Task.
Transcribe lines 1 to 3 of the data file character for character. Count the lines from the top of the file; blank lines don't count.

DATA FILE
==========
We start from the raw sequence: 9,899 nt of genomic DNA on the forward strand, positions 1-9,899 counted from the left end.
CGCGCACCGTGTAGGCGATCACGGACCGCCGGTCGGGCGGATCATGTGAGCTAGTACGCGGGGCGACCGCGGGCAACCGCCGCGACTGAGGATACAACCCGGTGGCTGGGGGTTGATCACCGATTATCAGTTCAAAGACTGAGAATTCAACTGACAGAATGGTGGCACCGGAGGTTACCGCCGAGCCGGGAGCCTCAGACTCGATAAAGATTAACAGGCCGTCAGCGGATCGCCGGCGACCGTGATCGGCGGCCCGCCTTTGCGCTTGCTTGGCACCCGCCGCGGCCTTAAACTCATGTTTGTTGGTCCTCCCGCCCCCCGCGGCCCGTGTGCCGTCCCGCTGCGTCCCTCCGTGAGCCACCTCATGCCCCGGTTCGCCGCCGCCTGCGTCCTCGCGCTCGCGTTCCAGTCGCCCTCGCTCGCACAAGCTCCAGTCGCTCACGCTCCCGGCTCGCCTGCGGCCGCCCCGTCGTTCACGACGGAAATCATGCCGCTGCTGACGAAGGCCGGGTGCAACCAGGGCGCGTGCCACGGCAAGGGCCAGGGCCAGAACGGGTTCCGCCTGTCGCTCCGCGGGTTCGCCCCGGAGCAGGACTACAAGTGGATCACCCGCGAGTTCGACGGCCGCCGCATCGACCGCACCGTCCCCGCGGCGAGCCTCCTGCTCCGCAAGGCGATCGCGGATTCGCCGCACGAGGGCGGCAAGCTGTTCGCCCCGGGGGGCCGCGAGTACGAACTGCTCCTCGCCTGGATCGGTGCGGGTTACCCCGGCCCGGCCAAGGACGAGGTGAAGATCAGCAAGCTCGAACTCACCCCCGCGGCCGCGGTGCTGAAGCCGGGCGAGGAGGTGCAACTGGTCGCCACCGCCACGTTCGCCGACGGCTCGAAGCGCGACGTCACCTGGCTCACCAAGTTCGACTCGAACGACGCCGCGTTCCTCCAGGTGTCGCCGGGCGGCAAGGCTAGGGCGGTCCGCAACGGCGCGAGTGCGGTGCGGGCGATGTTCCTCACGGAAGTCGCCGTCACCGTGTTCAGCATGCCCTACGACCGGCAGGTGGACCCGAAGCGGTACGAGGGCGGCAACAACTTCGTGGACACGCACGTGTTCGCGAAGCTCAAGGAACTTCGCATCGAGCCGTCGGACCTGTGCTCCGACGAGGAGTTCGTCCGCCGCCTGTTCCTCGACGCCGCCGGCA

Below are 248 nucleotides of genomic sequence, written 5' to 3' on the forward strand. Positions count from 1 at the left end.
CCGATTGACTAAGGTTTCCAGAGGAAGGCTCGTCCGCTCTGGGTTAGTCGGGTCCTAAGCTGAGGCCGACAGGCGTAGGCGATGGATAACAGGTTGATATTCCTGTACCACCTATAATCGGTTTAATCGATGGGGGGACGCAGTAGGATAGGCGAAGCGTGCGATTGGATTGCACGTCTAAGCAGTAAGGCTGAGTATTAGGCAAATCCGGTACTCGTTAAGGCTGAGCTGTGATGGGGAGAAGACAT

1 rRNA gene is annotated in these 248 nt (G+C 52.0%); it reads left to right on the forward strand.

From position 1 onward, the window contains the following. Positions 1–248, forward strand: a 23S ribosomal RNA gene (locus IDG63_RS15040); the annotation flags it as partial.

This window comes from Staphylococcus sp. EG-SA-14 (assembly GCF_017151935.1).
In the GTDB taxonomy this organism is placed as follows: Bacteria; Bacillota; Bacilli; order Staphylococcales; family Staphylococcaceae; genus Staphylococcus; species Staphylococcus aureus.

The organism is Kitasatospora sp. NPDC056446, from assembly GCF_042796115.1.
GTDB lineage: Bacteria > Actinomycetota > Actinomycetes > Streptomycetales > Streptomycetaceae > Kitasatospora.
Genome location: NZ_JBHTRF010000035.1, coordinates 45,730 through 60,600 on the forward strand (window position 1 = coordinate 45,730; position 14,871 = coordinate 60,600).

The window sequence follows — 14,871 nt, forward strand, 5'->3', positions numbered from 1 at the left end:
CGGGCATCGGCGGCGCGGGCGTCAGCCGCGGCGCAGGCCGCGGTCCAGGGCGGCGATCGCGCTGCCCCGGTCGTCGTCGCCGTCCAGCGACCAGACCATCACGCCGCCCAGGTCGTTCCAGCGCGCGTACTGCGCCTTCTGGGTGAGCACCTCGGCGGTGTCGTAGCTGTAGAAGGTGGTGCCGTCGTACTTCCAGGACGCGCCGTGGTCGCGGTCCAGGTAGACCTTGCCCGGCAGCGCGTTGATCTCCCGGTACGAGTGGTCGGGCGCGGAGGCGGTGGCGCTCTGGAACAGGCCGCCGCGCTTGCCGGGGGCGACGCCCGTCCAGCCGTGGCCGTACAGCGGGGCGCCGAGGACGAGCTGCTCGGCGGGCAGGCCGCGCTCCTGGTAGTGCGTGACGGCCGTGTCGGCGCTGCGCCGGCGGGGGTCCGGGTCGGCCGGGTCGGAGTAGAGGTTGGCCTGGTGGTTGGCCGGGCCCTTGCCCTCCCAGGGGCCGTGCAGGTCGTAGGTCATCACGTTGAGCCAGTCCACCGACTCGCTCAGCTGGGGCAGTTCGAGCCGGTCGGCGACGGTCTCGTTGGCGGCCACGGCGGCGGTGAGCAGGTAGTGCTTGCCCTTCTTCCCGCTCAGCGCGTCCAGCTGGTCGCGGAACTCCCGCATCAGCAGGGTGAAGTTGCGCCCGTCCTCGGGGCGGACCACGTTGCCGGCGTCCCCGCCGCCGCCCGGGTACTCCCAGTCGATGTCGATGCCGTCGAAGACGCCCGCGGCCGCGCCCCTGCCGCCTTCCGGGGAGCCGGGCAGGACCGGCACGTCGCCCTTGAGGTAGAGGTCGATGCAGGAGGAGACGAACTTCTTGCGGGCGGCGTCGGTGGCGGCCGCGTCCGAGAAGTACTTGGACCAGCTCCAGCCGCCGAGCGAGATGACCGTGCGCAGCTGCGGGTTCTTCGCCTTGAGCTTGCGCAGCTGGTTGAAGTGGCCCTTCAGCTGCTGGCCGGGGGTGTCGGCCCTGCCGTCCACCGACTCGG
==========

We start from the raw sequence: 9,899 nt of genomic DNA on the forward strand, positions 1-9,899 counted from the left end.
CGCGCACCGTGTAGGCGATCACGGACCGCCGGTCGGGCGGATCATGTGAGCTAGTACGCGGGGCGACCGCGGGCAACCGCCGCGACTGAGGATACAACCCGGTGGCTGGGGGTTGATCACCGATTATCAGTTCAAAGACTGAGAATTCAACTGACAGAATGGTGGCACCGGAGGTTACCGCCGAGCCGGGAGCCTCAGACTCGATAAAGATTAACAGGCCGTCAGCGGATCGCCGGCGACCGTGATCGGCGGCCCGCCTTTGCGCTTGCTTGGCACCCGCCGCGGCCTTAAACTCATGTTTGTTGGTCCTCCCGCCCCCCGCGGCCCGTGTGCCGTCCCGCTGCGTCCCTCCGTGAGCCACCTCATGCCCCGGTTCGCCGCCGCCTGCGTCCTCGCGCTCGCGTTCCAGTCGCCCTCGCTCGCACAAGCTCCAGTCGCTCACGCTCCCGGCTCGCCTGCGGCCGCCCCGTCGTTCACGACGGAAATCATGCCGCTGCTGACGAAGGCCGGGTGCAACCAGGGCGCGTGCCACGGCAAGGGCCAGGGCCAGAACGGGTTCCGCCTGTCGCTCCGCGGGTTCGCCCCGGAGCAGGACTACAAGTGGATCACCCGCGAGTTCGACGGCCGCCGCATCGACCGCACCGTCCCCGCGGCGAGCCTCCTGCTCCGCAAGGCGATCGCGGATTCGCCGCACGAGGGCGGCAAGCTGTTCGCCCCGGGGGGCCGCGAGTACGAACTGCTCCTCGCCTGGATCGGTGCGGGTTACCCCGGCCCGGCCAAGGACGAGGTGAAGATCAGCAAGCTCGAACTCACCCCCGCGGCCGCGGTGCTGAAGCCGGGCGAGGAGGTGCAACTGGTCGCCACCGCCACGTTCGCCGACGGCTCGAAGCGCGACGTCACCTGGCTCACCAAGTTCGACTCGAACGACGCCGCGTTCCTCCAGGTGTCGCCGGGCGGCAAGGCTAGGGCGGTCCGCAACGGCGCGAGTGCGGTGCGGGCGATGTTCCTCACGGAAGTCGCCGTCACCGTGTTCAGCATGCCCTACGACCGGCAGGTGGACCCGAAGCGGTACGAGGGCGGCAACAACTTCGTGGACACGCACGTGTTCGCGAAGCTCAAGGAACTTCGCATCGAGCCGTCGGACCTGTGCTCCGACGAGGAGTTCGTCCGCCGCCTGTTCCTCGACGCCGCCGGCA

Below are 248 nucleotides of genomic sequence, written 5' to 3' on the forward strand. Positions count from 1 at the left end.